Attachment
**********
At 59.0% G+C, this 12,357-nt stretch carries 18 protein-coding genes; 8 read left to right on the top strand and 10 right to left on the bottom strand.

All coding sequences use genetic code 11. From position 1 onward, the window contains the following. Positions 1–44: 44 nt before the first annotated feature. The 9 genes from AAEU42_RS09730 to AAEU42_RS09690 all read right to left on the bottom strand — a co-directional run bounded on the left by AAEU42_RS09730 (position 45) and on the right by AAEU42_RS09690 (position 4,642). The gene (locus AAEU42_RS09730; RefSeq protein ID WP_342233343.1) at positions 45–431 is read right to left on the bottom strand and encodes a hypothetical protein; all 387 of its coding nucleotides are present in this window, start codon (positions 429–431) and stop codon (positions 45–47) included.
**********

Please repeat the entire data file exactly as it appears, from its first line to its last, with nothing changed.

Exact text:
At 59.0% G+C, this 12,357-nt stretch carries 18 protein-coding genes; 8 read left to right on the top strand and 10 right to left on the bottom strand.

All coding sequences use genetic code 11. From position 1 onward, the window contains the following. Positions 1–44: 44 nt before the first annotated feature. The 9 genes from AAEU42_RS09730 to AAEU42_RS09690 all read right to left on the bottom strand — a co-directional run bounded on the left by AAEU42_RS09730 (position 45) and on the right by AAEU42_RS09690 (position 4,642). The gene (locus AAEU42_RS09730; RefSeq protein ID WP_342233343.1) at positions 45–431 is read right to left on the bottom strand and encodes a hypothetical protein; all 387 of its coding nucleotides are present in this window, start codon (positions 429–431) and stop codon (positions 45–47) included.